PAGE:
Well, I want to read real quick, our little sponsor message here, and then we’re going to get into it. This episode is brought to you by Dissertation Done, Dissertation Done is very much like Dr. Stevens one on one hand holding publishing house, we work on a holding your hand throughout the dissertation process. We help you get from here to graduation, in less time than you could have possibly imagined. So that you can get in, get out graduate and get your life back. So if you are studying people in a data driven way, whether it’s in education, business, nursing, psychology, or any other data driven social science, reach out to us at Dissertation Done, you can go to www.dissertationdone.com and find out how we can help you get your dissertation done. So Dr. Stevens that actually leads me to my first question for you, which is your dissertation process? I remember we’ve had a conversation about this before. And and it was a very interesting and unique topic, but also a very interesting and unique journey. Can you share that with us a little bit?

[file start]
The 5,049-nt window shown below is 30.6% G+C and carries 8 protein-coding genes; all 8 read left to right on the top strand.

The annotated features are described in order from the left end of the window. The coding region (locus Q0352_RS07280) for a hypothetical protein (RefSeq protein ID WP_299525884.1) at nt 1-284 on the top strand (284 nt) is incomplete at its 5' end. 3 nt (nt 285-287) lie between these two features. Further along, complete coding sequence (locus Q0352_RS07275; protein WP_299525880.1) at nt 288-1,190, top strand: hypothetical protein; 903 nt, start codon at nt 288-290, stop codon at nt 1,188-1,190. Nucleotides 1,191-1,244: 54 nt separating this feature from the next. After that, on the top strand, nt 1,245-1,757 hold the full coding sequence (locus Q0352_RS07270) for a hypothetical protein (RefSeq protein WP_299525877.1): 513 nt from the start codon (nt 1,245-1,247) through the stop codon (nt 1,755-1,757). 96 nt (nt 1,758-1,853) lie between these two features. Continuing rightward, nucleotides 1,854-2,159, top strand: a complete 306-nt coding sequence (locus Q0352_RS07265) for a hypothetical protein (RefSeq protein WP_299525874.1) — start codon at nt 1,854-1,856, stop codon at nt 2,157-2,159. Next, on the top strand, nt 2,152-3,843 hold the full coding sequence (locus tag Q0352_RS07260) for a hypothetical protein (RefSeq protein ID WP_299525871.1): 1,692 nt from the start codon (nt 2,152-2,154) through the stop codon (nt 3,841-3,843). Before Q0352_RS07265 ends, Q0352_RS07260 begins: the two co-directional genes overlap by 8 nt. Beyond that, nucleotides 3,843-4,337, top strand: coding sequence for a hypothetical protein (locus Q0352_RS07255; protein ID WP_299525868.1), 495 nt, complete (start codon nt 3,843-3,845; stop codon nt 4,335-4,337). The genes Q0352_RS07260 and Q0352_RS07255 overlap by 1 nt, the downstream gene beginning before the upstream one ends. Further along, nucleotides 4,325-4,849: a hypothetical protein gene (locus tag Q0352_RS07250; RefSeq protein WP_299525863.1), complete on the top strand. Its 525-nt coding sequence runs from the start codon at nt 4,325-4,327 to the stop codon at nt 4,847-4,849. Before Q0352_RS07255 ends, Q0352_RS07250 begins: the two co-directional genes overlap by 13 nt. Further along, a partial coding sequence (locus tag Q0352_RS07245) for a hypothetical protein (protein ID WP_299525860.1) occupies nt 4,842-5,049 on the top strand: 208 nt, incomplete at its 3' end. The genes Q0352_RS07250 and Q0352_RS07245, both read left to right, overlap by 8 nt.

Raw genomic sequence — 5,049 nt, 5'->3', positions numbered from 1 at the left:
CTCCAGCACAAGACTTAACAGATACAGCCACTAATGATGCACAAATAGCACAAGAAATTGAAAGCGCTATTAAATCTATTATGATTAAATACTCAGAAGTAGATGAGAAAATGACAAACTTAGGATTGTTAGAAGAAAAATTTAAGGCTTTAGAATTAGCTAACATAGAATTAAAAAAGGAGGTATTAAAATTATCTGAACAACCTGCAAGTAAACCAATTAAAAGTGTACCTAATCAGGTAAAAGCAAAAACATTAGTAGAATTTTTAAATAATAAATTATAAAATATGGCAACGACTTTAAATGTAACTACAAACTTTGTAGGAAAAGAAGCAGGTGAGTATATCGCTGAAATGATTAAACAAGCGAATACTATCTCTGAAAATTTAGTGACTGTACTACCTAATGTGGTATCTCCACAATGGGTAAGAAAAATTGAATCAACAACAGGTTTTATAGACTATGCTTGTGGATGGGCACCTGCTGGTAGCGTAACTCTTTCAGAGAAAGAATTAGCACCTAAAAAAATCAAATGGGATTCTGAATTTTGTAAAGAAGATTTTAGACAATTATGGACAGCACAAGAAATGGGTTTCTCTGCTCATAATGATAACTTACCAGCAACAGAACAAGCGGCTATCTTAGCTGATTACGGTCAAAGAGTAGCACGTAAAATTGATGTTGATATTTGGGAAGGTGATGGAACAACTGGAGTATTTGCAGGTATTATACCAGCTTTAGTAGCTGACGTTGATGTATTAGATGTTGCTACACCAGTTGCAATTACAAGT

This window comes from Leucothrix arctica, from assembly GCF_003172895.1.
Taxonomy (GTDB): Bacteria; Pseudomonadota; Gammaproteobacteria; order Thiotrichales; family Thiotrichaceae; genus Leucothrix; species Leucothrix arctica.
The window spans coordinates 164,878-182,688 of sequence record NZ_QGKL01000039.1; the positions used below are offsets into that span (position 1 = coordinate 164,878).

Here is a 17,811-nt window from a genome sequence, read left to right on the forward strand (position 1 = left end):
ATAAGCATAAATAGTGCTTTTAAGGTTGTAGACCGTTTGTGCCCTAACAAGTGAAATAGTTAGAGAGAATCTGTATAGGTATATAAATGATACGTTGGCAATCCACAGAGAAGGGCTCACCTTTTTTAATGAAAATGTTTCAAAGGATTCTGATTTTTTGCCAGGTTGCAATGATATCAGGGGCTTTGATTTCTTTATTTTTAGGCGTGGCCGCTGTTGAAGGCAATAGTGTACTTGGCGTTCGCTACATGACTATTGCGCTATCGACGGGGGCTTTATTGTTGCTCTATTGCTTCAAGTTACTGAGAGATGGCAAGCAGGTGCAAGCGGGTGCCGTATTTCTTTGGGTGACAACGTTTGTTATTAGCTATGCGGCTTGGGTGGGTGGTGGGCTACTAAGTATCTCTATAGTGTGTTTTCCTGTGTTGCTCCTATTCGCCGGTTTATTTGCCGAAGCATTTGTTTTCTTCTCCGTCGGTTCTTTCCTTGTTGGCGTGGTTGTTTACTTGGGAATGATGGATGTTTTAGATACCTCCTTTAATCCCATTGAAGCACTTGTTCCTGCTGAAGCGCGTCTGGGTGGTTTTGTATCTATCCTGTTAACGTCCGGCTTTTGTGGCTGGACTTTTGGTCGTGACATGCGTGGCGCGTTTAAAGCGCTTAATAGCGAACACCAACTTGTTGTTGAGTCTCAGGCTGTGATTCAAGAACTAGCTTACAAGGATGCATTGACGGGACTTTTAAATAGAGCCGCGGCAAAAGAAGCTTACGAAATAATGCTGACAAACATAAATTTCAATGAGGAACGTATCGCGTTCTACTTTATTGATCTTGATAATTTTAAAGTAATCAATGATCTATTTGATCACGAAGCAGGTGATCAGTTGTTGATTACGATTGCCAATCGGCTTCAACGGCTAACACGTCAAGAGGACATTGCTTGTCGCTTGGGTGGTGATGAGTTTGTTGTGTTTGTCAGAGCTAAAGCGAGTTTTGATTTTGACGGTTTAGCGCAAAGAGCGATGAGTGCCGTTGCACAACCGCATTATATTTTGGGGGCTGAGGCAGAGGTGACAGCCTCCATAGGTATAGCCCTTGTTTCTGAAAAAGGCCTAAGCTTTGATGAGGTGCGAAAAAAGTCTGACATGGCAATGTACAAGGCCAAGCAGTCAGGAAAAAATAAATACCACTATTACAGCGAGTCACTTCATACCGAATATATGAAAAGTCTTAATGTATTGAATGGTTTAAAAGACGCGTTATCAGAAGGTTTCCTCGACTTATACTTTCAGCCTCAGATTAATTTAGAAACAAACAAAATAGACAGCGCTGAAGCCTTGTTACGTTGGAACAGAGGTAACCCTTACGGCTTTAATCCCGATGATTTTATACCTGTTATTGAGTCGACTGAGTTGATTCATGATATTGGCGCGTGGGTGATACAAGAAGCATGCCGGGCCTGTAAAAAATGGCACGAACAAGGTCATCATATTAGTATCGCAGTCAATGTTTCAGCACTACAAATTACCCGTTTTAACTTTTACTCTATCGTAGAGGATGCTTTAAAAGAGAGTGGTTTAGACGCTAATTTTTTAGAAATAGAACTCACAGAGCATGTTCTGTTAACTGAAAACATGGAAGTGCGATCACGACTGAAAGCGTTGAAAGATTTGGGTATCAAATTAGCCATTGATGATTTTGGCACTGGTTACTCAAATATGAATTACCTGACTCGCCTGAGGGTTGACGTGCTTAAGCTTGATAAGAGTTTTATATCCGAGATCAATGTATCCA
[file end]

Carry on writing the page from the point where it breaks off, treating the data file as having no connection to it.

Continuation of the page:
Dr. Demi Stevens 3:22
Sure. So I went from an underground undergrad, I was going to say underground. Maybe I should bury it in the fast term, an undergrad in music, Bachelor of Arts degree from West Virginia University, which was my home state go mountaineers, and did my masters actually followed up with a second bachelor degree in flute performance from Capital University in Columbus, Ohio. So I moved west a little bit, and then did my masters at Northwestern in Evanston, Illinois. That one was in music history. So I have a proud background in music. Rather than the English Lit that someone might guess from my publishing company now, or in any sort of technology that might have to do with getting books published in the modern age, and then love brought me from Evanston back to Columbus, Ohio, in Evanston, Evanston was 1993 through 95.
Dr. Russell Strickland 4:26